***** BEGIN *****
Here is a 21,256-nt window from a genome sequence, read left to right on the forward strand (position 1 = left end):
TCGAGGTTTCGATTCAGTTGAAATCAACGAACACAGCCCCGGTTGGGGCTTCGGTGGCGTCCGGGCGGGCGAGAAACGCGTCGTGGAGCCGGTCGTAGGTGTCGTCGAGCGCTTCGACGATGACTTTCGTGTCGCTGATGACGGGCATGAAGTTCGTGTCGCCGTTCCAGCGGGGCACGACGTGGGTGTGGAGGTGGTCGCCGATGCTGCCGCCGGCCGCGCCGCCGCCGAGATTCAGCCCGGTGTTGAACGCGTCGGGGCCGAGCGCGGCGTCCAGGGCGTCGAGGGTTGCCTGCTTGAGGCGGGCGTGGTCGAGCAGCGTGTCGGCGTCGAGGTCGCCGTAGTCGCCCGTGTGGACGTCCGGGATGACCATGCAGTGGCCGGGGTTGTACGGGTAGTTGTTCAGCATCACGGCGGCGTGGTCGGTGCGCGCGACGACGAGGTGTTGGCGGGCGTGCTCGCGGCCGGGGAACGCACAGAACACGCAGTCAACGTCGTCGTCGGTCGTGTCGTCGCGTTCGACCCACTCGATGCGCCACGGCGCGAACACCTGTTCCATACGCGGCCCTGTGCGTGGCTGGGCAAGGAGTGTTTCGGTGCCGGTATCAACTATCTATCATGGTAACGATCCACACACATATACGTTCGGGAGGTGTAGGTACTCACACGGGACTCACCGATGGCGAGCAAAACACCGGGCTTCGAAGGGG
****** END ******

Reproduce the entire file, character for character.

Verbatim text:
Here is a 21,256-nt window from a genome sequence, read left to right on the forward strand (position 1 = left end):
TCGAGGTTTCGATTCAGTTGAAATCAACGAACACAGCCCCGGTTGGGGCTTCGGTGGCGTCCGGGCGGGCGAGAAACGCGTCGTGGAGCCGGTCGTAGGTGTCGTCGAGCGCTTCGACGATGACTTTCGTGTCGCTGATGACGGGCATGAAGTTCGTGTCGCCGTTCCAGCGGGGCACGACGTGGGTGTGGAGGTGGTCGCCGATGCTGCCGCCGGCCGCGCCGCCGCCGAGATTCAGCCCGGTGTTGAACGCGTCGGGGCCGAGCGCGGCGTCCAGGGCGTCGAGGGTTGCCTGCTTGAGGCGGGCGTGGTCGAGCAGCGTGTCGGCGTCGAGGTCGCCGTAGTCGCCCGTGTGGACGTCCGGGATGACCATGCAGTGGCCGGGGTTGTACGGGTAGTTGTTCAGCATCACGGCGGCGTGGTCGGTGCGCGCGACGACGAGGTGTTGGCGGGCGTGCTCGCGGCCGGGGAACGCACAGAACACGCAGTCAACGTCGTCGTCGGTCGTGTCGTCGCGTTCGACCCACTCGATGCGCCACGGCGCGAACACCTGTTCCATACGCGGCCCTGTGCGTGGCTGGGCAAGGAGTGTTTCGGTGCCGGTATCAACTATCTATCATGGTAACGATCCACACACATATACGTTCGGGAGGTGTAGGTACTCACACGGGACTCACCGATGGCGAGCAAAACACCGGGCTTCGAAGGGG